Is It Possible To 'Catch Up' On Sleep? Here's What The Evidence Shows
Parents — especially new parents — often walk around like sleep-deprived zombies. We commiserate with one another over midnight wakers and early risers who rob us of precious slumber. We post pics to social media of our slipper-clad feet … at work, because somehow we left the house without putting on real shoes. We talk about “catching up” on sleep via stolen afternoon naps or weekend sleep-in sessions during which we give our children free reign on fully charged tablets and a basket of breakfast snacks set out on the counter the night before like a “Hunger Games” cornucopia. Battle it out over the last Pop-Tart, kids, and may the odds be ever in your favor.
But … can we catch up on sleep? Is that a thing? I remember reading about “sleep deficits” when my 15-year-old was a sleepless infant and I was desperately researching sleep in an effort to find a way to get some. I guarded my sleep like a dragon guarding its treasure.
A sleep deficit is exactly what it sounds like — an accumulated lack of sleep that can be summed up in hours. If you function best with eight hours of sleep but for the last couple of nights have gotten only six hours of sleep per night, you have accumulated a four-hour sleep deficit. But can that missing sleep be earned back?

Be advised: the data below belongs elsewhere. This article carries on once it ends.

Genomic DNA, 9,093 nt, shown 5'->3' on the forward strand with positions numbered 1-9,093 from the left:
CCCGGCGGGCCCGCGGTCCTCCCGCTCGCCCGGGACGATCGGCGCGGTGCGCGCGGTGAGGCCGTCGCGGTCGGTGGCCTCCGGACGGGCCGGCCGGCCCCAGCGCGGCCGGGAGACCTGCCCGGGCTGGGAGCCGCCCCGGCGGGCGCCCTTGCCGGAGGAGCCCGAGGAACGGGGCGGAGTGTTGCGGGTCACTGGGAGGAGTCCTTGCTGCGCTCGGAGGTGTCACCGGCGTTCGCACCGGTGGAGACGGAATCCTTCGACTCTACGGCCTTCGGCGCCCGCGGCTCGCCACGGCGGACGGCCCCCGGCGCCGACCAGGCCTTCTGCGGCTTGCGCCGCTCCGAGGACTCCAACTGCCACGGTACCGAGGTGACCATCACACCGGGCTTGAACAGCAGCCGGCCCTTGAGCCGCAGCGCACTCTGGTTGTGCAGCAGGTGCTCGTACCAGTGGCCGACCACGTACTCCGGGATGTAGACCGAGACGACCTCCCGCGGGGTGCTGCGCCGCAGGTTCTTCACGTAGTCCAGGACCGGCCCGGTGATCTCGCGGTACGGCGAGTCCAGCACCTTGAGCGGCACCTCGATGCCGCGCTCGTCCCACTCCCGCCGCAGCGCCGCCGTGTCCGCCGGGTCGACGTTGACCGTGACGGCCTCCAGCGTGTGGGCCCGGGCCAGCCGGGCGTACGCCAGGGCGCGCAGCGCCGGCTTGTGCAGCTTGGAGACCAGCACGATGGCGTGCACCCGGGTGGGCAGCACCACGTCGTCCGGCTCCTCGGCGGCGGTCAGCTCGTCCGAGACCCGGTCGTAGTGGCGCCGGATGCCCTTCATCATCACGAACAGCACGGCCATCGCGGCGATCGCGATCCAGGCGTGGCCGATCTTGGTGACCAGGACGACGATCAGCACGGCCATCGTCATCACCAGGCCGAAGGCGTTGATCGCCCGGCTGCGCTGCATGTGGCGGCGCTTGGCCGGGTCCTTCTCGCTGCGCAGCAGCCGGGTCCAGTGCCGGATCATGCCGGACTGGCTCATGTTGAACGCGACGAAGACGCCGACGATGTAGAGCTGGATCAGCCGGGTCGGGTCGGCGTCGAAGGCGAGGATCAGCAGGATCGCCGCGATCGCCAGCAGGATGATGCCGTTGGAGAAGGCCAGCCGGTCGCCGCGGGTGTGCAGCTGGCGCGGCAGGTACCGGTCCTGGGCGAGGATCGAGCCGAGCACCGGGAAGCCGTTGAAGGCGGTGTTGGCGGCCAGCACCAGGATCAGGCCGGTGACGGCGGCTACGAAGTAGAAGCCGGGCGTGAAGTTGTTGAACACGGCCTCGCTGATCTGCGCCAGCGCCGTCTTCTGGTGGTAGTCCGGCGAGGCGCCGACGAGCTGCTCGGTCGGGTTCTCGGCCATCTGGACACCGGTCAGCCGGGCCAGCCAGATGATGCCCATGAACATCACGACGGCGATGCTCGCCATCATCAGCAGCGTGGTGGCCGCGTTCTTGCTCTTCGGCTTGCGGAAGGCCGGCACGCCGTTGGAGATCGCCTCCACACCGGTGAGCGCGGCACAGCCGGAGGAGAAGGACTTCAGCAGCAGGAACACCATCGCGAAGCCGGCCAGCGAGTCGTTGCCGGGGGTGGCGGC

Catching Up On Sleep: It’s Complicated
The topic of “catching up on sleep” has come and gone in the media over the years, with headlines flipping back and forth between “Yes, You Can” and “No, You Can’t.” One of the first articles that pops up with a Google search cites a JAMA study and asserts that catch-up sleep does not improve symptoms of a sleep deficit. But that study was not actually published in JAMA; it was in Current Biology, and it targeted specific metabolic effects of prescribed sleep deprivation.
The study was narrowly defined, and sleep deficits experienced by the participants were much greater than the “catch-up” sleep prescribed. Over the course of a week, the sleep-deprived group accumulated a minimum of 20-hours of sleep deficit compared to the adequate sleep group. Then they were told they could sleep as long as they wanted to on the weekends.